We went through fire and water, and thou broughtest us out into refreshment. —Ps. 65:12
Throughout the Scriptures we see water and fire as God’s vehicles of trial, judgment, and destruction. St. Peter describes the first destruction of the world by the Flood (1 Pet. 3:20 ff.), and its second and final destruction by fire (2 Pet. 3:10 ff.). The Lord Himself speaks of the house built upon a strong foundation that will withstand the storm and flood (Matt. 7:24 ff.), and St. Paul tells us that this firm foundation is none other than Christ, and that what we build upon it will be tried by fire (1 Cor. 3:11–13).
For as in the days that were before the flood, they were eating and drinking, marrying and giving in marriage, until the day that Noah entered into the ark, and they knew not until the flood came, and took them all away; so shall also the coming of the Son of Man be (Matt. 24:38–39). I came to cast fire upon the earth; and would that it were already kindled! (Luke 12:49).
The Lord sent the Holy Spirit upon the apostles in cloven tongues of fire; he thus kindled the flame of salvation, and the Apostles spread this flame through the waters of Baptism. But this fire burned up those who, like Ananias and Sapphira, approached it deceitfully, as a warning to others (cf. Acts 5). They were drowned in the flood waters they thought they could control.
The Lord came to save and to restore, to transfigure and illumine; but inevitably this involves death and judgment and destruction. He Himself submitted to death at the hands of false judges, so that death might become the path to incorruptible life. The resurrection, both of man and of the entire created cosmos, will only occur after death. The new heaven and the new earth will be consummated only after the former things have passed away (Rev. 21:1). History had a beginning, and it will have an end. And that end is destruction, and that destruction will give way to boundless, unimaginable glory and beauty.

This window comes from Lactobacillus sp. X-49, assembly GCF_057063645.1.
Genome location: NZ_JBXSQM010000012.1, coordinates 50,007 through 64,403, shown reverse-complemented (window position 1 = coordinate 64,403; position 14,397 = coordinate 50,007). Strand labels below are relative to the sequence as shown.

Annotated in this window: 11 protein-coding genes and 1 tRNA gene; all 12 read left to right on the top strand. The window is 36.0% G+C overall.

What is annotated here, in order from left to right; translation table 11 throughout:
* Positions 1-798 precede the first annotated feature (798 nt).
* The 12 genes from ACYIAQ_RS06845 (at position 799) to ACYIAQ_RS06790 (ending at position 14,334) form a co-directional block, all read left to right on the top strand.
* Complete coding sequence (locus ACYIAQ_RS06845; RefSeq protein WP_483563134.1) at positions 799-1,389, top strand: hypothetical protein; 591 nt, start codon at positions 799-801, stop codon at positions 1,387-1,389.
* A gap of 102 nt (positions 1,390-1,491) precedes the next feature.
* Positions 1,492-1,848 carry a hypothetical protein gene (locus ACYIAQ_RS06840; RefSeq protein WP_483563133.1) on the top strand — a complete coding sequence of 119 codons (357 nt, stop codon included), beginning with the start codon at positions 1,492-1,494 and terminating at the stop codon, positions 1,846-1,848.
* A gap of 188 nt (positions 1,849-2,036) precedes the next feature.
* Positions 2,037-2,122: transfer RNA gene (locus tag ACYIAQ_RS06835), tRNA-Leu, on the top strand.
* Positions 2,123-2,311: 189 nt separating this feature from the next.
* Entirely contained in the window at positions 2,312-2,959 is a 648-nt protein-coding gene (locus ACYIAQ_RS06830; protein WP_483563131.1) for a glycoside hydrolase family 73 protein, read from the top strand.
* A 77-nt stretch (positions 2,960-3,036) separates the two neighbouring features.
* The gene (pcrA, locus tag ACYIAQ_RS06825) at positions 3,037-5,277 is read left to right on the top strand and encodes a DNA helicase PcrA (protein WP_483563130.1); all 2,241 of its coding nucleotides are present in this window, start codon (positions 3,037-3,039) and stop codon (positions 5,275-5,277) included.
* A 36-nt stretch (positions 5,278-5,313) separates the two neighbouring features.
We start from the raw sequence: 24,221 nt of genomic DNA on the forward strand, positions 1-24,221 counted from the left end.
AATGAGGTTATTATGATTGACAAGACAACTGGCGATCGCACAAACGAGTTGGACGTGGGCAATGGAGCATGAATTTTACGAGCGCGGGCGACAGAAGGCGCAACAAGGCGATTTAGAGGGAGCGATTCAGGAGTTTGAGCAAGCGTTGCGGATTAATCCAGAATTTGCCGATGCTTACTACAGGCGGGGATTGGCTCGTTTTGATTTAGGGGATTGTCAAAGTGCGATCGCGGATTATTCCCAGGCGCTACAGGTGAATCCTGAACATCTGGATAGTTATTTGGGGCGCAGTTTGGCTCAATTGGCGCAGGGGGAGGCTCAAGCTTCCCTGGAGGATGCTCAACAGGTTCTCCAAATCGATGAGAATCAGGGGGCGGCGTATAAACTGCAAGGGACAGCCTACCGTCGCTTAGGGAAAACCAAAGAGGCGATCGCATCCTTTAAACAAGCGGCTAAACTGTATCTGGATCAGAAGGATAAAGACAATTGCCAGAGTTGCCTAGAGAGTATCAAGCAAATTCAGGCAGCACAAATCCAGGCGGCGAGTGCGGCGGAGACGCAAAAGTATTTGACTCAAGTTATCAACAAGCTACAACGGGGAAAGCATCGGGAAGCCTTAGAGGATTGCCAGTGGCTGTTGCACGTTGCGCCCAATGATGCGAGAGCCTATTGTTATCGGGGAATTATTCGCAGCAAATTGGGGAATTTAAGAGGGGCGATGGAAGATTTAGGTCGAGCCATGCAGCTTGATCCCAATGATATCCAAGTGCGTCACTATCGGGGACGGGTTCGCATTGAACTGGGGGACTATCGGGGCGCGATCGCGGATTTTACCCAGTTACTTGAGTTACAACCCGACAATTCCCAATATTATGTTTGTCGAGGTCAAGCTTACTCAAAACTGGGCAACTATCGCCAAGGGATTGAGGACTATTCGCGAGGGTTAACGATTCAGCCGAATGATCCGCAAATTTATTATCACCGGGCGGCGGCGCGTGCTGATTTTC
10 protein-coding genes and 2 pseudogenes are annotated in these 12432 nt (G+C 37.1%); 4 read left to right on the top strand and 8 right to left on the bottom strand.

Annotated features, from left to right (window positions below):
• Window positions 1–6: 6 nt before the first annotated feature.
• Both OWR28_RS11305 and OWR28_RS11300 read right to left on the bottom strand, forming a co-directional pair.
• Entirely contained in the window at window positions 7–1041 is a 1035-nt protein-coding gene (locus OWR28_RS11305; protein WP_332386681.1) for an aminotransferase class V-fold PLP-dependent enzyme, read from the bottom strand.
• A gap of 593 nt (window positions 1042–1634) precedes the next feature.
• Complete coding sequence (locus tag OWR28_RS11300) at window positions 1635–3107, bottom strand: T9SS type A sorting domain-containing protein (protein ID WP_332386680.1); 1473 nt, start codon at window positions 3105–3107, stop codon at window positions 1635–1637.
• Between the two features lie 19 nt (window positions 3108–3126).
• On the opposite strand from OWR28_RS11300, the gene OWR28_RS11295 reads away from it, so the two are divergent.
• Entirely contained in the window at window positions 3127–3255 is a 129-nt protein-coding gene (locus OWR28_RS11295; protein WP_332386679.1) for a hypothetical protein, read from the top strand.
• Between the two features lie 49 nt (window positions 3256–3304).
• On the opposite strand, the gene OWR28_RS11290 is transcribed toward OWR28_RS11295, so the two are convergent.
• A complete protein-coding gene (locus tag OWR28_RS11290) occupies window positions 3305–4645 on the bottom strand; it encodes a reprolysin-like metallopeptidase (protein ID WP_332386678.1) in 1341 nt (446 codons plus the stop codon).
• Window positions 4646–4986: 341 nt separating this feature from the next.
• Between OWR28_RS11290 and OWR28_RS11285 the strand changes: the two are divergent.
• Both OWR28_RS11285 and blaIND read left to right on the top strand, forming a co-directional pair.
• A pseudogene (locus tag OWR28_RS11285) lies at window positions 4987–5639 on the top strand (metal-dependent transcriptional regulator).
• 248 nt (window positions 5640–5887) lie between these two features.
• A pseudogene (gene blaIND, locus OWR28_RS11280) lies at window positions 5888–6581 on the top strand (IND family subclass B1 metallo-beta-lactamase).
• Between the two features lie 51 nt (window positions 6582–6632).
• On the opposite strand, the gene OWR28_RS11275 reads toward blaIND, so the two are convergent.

This beauty will radiate from the Face of Jesus, and will fill everything with light.
But there will be those whose hearts, darkened by a lifetime of sin devoid of repentance, will be repelled by this sight. St. John of San Francisco puts it thus: “This fire will be kindled within man: seeing the Cross, some will rejoice, but others will fall into confusion, terror, and despair. Thus, men will be divided instantly. The very state of a man’s soul casts him to one side or the other, to the right or to the left.”
St. Peter knew from experience the destructive potential of water, when, walking on its surface, he took his gaze off Christ and began to sink beneath its waves. He knew also the trial of fire when, warming his hands over the coals, he denied Christ three times. But then the Lord turned and looked at him, and he broke down and wept bitterly (cf. Luke 22:55 ff.).
When Christ turns and looks at us, we can either turn away from that supremely beautiful Countenance, or we can, with Peter, repent and mourn. The choice is ours, and how we choose in this life, this week, this day, this hour, will sway our hearts one way or the other in that Day, in that Hour, in that moment of Judgment when everything will be decided for all eternity.